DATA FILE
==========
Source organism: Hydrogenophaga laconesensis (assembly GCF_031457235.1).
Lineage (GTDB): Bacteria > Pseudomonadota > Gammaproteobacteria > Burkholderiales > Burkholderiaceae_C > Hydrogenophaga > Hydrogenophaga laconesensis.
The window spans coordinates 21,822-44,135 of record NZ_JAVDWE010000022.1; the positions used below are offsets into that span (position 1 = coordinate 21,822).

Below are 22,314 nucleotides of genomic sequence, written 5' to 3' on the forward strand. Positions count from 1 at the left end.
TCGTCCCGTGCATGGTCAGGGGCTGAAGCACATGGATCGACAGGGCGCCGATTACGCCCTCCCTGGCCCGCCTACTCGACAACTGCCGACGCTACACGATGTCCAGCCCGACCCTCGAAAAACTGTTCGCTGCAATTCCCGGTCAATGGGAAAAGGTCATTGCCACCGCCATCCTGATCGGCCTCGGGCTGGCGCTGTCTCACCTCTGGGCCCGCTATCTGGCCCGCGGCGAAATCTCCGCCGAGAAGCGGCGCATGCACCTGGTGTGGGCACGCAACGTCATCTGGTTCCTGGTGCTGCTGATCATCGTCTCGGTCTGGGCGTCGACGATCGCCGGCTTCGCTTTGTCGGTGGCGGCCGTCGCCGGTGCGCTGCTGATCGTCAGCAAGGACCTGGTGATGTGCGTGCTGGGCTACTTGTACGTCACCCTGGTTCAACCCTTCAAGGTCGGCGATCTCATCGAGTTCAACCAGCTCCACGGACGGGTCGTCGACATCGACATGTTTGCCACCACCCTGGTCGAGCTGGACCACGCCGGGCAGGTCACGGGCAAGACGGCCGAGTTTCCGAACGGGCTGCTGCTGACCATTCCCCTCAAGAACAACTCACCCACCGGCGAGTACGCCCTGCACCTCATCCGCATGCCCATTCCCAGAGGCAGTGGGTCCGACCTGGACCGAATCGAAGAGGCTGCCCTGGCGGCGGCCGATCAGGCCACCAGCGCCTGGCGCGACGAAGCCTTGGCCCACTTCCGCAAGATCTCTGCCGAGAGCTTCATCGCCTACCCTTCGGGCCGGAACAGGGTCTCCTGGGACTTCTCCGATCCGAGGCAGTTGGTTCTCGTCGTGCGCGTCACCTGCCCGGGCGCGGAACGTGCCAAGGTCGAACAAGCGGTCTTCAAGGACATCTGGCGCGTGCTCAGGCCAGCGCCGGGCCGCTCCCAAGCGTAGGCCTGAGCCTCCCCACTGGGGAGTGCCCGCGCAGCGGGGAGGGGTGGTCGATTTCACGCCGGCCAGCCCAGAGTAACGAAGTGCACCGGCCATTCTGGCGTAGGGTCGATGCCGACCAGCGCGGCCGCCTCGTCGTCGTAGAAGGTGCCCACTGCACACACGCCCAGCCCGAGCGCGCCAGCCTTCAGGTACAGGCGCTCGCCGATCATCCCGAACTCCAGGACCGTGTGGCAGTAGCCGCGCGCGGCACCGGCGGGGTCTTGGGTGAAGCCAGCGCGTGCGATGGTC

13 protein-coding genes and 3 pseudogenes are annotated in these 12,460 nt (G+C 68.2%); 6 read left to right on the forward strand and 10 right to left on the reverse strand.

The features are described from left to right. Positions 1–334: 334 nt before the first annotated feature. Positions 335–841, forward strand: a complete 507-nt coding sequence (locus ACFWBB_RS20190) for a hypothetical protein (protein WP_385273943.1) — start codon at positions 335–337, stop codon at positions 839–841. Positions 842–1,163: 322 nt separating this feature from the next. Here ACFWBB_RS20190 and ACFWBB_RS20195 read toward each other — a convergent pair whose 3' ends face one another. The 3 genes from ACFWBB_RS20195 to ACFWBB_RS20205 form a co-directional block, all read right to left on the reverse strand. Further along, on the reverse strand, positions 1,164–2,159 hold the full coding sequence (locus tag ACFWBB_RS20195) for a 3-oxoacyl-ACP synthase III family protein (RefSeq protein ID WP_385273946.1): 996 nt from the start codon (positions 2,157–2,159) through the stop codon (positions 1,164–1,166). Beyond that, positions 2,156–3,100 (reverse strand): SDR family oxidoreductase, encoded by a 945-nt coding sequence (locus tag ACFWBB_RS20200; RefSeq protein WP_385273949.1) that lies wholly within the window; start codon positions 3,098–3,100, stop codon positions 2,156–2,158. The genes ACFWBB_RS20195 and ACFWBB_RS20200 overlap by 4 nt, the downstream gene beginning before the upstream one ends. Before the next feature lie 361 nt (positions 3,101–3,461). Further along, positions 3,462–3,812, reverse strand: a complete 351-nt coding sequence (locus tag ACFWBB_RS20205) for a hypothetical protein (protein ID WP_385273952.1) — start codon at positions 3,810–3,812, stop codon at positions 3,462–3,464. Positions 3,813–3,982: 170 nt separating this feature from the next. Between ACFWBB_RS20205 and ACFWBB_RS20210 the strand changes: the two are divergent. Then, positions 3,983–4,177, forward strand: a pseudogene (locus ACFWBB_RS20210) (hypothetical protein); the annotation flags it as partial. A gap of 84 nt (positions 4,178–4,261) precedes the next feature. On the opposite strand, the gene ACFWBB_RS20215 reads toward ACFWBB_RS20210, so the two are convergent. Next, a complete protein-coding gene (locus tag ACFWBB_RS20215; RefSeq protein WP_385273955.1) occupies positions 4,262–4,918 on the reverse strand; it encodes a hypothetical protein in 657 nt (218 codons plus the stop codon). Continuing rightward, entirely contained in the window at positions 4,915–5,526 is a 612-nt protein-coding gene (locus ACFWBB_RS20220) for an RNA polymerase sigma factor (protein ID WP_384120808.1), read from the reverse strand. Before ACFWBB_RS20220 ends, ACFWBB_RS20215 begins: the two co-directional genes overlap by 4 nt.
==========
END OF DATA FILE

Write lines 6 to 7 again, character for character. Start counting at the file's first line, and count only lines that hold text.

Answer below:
13 protein-coding genes and 3 pseudogenes are annotated in these 12,460 nt (G+C 68.2%); 6 read left to right on the forward strand and 10 right to left on the reverse strand.

The features are described from left to right. Positions 1–334: 334 nt before the first annotated feature. Positions 335–841, forward strand: a complete 507-nt coding sequence (locus ACFWBB_RS20190) for a hypothetical protein (protein WP_385273943.1) — start codon at positions 335–337, stop codon at positions 839–841. Positions 842–1,163: 322 nt separating this feature from the next. Here ACFWBB_RS20190 and ACFWBB_RS20195 read toward each other — a convergent pair whose 3' ends face one another. The 3 genes from ACFWBB_RS20195 to ACFWBB_RS20205 form a co-directional block, all read right to left on the reverse strand. Further along, on the reverse strand, positions 1,164–2,159 hold the full coding sequence (locus tag ACFWBB_RS20195) for a 3-oxoacyl-ACP synthase III family protein (RefSeq protein ID WP_385273946.1): 996 nt from the start codon (positions 2,157–2,159) through the stop codon (positions 1,164–1,166). Beyond that, positions 2,156–3,100 (reverse strand): SDR family oxidoreductase, encoded by a 945-nt coding sequence (locus tag ACFWBB_RS20200; RefSeq protein WP_385273949.1) that lies wholly within the window; start codon positions 3,098–3,100, stop codon positions 2,156–2,158. The genes ACFWBB_RS20195 and ACFWBB_RS20200 overlap by 4 nt, the downstream gene beginning before the upstream one ends. Before the next feature lie 361 nt (positions 3,101–3,461). Further along, positions 3,462–3,812, reverse strand: a complete 351-nt coding sequence (locus tag ACFWBB_RS20205) for a hypothetical protein (protein ID WP_385273952.1) — start codon at positions 3,810–3,812, stop codon at positions 3,462–3,464. Positions 3,813–3,982: 170 nt separating this feature from the next. Between ACFWBB_RS20205 and ACFWBB_RS20210 the strand changes: the two are divergent. Then, positions 3,983–4,177, forward strand: a pseudogene (locus ACFWBB_RS20210) (hypothetical protein); the annotation flags it as partial. A gap of 84 nt (positions 4,178–4,261) precedes the next feature. On the opposite strand, the gene ACFWBB_RS20215 reads toward ACFWBB_RS20210, so the two are convergent. Next, a complete protein-coding gene (locus tag ACFWBB_RS20215; RefSeq protein WP_385273955.1) occupies positions 4,262–4,918 on the reverse strand; it encodes a hypothetical protein in 657 nt (218 codons plus the stop codon). Continuing rightward, entirely contained in the window at positions 4,915–5,526 is a 612-nt protein-coding gene (locus ACFWBB_RS20220) for an RNA polymerase sigma factor (protein ID WP_384120808.1), read from the reverse strand. Before ACFWBB_RS20220 ends, ACFWBB_RS20215 begins: the two co-directional genes overlap by 4 nt.